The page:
We are behavioural experimenters. Ask my son, he’s two. He is currently in the middle of an experiment right now. I’m trying not to take it personally and I’m fairly sure that when he’s twenty-one, he’s not going to be crying for his Mummy every time I tell him he can’t have chocolate on toast, or tell him it’s the middle of the night, or walk in the room, or look at him, or breathe. Because we’re not going to allow him.
Maybe all of our behaviour is like this. It’s only there because it’s been encouraged. Or discouraged.
Most people would agree that we’re not dropped onto planets or into offices fully formed. We’re each of us genetic experiments, concoctions poured through different sieves of circumstance. We are walking contradictions. We are subject to change – day by day, year on year, every second until the big one.
The test my wife did encourages people to encourage others to behave in the ways they’ve been encouraged to believe they already behave in, rather than just getting to know them. Trying to understand them.
You never will understand someone – not fully – but you can come close to it. When you do, the colours smear and wash away and you see the person underneath is not something binary but a combination of every experience they’ve ever had, every moment that’s scarred or inspired them, every monster that used to live under their beds, every dream they wake sweating from and won’t share with anyone, every joke that makes them laugh but falls flat to everyone else, everything they’ve ever touched or hurt or loved or hated. There are no colours for that, no card you can put on your desk. If you knew about all that stuff, if you really felt every moment of a person’s life, you wouldn’t call them a colour.
A few days after we found out that my wife was pregnant with our second child, we were riding our bikes into work together. We turned a corner and I watched her pedal past me, her face flushed, grinning, her legs pumping, her eyes shining, alive. Everything about her was positive. A great big grinning howl of life seemed to be pouring out of her. She was fully alive and creating life and I fell in love with her all over again. I rode behind her – because I enjoy riding behind her – but also because I wanted to watch her in that moment. I wanted to feel that howl for as long as I could.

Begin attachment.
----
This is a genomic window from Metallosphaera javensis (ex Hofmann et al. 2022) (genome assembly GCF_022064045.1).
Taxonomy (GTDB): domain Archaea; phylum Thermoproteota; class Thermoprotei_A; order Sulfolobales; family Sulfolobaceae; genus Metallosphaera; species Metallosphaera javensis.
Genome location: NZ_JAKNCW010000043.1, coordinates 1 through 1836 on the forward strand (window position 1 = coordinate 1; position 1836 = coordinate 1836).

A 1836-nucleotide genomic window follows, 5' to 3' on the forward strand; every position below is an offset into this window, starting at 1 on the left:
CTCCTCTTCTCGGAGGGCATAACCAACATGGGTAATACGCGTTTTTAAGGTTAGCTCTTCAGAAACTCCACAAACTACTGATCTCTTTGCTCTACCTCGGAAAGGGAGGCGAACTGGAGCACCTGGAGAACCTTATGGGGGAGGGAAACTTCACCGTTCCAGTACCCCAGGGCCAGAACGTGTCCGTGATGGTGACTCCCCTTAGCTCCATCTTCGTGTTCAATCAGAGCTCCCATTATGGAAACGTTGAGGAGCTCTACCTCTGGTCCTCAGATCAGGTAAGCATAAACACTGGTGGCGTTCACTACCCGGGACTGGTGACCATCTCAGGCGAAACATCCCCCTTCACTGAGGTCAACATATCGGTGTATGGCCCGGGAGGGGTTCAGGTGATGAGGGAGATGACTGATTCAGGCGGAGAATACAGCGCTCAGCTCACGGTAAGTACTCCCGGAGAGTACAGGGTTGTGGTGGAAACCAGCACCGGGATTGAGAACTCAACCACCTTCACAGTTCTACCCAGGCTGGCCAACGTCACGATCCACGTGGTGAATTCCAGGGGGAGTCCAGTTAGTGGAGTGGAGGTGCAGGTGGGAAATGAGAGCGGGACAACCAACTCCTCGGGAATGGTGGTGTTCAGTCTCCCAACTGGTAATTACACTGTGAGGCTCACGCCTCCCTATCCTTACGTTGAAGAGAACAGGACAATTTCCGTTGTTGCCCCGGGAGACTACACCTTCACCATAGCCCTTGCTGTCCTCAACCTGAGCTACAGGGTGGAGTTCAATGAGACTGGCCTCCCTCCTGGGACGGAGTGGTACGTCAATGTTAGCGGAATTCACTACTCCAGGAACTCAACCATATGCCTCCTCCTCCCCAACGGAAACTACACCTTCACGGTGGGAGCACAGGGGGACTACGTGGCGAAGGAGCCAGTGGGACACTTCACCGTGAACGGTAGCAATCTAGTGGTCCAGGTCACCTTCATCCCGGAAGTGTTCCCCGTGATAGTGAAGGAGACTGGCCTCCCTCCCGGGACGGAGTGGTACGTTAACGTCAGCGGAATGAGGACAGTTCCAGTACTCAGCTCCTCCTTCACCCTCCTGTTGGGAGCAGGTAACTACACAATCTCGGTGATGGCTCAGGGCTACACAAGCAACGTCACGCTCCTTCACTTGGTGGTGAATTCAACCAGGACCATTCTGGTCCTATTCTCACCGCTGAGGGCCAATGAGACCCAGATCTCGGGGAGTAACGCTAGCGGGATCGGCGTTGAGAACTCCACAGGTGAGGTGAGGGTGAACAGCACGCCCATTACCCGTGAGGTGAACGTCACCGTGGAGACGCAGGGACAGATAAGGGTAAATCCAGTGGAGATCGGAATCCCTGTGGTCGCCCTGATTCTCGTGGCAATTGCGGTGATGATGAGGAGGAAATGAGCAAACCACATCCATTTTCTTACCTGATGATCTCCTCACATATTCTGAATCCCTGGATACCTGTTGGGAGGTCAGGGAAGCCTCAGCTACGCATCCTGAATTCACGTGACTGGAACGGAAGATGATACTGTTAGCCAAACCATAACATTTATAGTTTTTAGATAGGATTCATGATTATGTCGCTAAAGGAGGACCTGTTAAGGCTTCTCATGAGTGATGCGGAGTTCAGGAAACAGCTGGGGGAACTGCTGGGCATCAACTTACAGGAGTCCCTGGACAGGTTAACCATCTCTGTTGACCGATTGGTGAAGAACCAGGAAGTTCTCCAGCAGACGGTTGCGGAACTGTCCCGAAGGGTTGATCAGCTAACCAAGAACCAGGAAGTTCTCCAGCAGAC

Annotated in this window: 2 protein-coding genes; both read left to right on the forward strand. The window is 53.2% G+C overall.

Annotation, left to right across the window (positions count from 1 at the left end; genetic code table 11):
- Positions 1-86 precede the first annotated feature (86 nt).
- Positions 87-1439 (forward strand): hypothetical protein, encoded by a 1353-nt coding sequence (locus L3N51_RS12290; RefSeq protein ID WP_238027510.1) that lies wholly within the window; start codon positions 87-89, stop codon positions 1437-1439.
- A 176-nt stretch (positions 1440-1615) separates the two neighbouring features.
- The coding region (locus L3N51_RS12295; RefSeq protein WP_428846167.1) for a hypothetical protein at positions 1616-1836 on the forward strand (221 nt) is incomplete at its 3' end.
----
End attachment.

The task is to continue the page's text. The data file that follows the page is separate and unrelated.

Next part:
That moment, the howl, coloured me, and the colour of that howl will always stay with me. I can’t tell you what that colour is. You’ll have to get to know me to find out.
Here’s another thing. In the report that my wife took home with her, there was a whole section dedicated to her ‘opposite’. It described their colours and how they thought, how to talk to them, how to deal with them. We read through the description and decided that, had I taken the test, I would probably pixelate into this category. I was her opposite.
Opposites attract. This is a good thing, isn’t it?
Not in this world. Nowhere in the instruction manual did it say how you would complement each other. How, with a bit of time and effort, with a bit of love, you could end up being the best team on the planet, not the cause of awkward friction in the work place.
Question: corporations are legally treated as individuals. What colour a corporation would be?
Answer: deepest black with an impregnable, chameleonic skin stretched across its gaping maw.
It’s fair to say that I don’t get on very well in those environments. Hearing about this test gave me yet another reason to be glad I no longer work in them, and to be grateful to my Nazi, squirrel-loving wife for taking on that burden so I can follow a more suitable path.
“I wish I wasn’t such a bad person,” my wife sighed as I dropped her at work the next day. I told her that bad people don’t wish they weren’t bad people. Then I told her she was every colour in the rainbow to me. She visibly winced, fought down the vomit, kissed me and walked through the revolving doors and into the fluorescent, air-conditioned, steel and glass humming building in which she fights daily to get herself heard above the noise of a thousand colour-book clones.
Don’t feel too sorry for her, she loves all that corporate crap. Her colours say so.
PS – here’s a picture of Doug as Hitler.